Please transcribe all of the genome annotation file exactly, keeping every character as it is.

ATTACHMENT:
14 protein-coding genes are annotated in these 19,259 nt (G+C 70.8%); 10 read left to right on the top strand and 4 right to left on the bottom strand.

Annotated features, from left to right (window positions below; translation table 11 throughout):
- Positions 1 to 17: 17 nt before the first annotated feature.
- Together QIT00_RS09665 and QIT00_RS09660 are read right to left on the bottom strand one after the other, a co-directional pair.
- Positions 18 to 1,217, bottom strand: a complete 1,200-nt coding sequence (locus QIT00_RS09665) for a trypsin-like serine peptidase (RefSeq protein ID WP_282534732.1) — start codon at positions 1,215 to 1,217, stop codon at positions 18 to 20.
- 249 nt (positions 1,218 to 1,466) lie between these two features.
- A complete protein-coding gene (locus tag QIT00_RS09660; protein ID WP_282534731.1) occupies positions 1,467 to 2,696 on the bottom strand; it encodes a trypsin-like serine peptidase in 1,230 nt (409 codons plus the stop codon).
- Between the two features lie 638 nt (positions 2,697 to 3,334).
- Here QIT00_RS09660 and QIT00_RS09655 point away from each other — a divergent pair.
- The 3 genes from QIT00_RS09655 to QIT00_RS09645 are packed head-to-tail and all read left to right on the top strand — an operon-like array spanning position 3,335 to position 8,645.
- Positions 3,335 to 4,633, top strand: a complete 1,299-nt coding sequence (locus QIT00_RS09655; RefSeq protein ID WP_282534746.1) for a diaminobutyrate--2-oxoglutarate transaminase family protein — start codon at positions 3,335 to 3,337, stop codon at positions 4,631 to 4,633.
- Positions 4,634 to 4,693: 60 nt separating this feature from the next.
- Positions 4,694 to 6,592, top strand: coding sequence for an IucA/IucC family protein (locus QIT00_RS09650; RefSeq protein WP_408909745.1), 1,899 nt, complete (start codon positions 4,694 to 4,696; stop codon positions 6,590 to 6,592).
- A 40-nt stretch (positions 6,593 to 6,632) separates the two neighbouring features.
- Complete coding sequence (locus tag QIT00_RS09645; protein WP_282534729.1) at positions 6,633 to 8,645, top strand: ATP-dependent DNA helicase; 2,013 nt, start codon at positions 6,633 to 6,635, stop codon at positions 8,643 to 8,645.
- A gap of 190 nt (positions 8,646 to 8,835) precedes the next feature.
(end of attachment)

14 protein-coding genes are annotated in these 19,259 nt (G+C 70.8%); 10 read left to right on the top strand and 4 right to left on the bottom strand.

Annotated features, from left to right (window positions below; translation table 11 throughout):
- Positions 1 to 17: 17 nt before the first annotated feature.
- Together QIT00_RS09665 and QIT00_RS09660 are read right to left on the bottom strand one after the other, a co-directional pair.
- Positions 18 to 1,217, bottom strand: a complete 1,200-nt coding sequence (locus QIT00_RS09665) for a trypsin-like serine peptidase (RefSeq protein ID WP_282534732.1) — start codon at positions 1,215 to 1,217, stop codon at positions 18 to 20.
- 249 nt (positions 1,218 to 1,466) lie between these two features.
- A complete protein-coding gene (locus tag QIT00_RS09660; protein ID WP_282534731.1) occupies positions 1,467 to 2,696 on the bottom strand; it encodes a trypsin-like serine peptidase in 1,230 nt (409 codons plus the stop codon).
- Between the two features lie 638 nt (positions 2,697 to 3,334).
- Here QIT00_RS09660 and QIT00_RS09655 point away from each other — a divergent pair.
- The 3 genes from QIT00_RS09655 to QIT00_RS09645 are packed head-to-tail and all read left to right on the top strand — an operon-like array spanning position 3,335 to position 8,645.
- Positions 3,335 to 4,633, top strand: a complete 1,299-nt coding sequence (locus QIT00_RS09655; RefSeq protein ID WP_282534746.1) for a diaminobutyrate--2-oxoglutarate transaminase family protein — start codon at positions 3,335 to 3,337, stop codon at positions 4,631 to 4,633.
- Positions 4,634 to 4,693: 60 nt separating this feature from the next.
- Positions 4,694 to 6,592, top strand: coding sequence for an IucA/IucC family protein (locus QIT00_RS09650; RefSeq protein WP_408909745.1), 1,899 nt, complete (start codon positions 4,694 to 4,696; stop codon positions 6,590 to 6,592).
- A 40-nt stretch (positions 6,593 to 6,632) separates the two neighbouring features.
- Complete coding sequence (locus tag QIT00_RS09645; protein WP_282534729.1) at positions 6,633 to 8,645, top strand: ATP-dependent DNA helicase; 2,013 nt, start codon at positions 6,633 to 6,635, stop codon at positions 8,643 to 8,645.
- A gap of 190 nt (positions 8,646 to 8,835) precedes the next feature.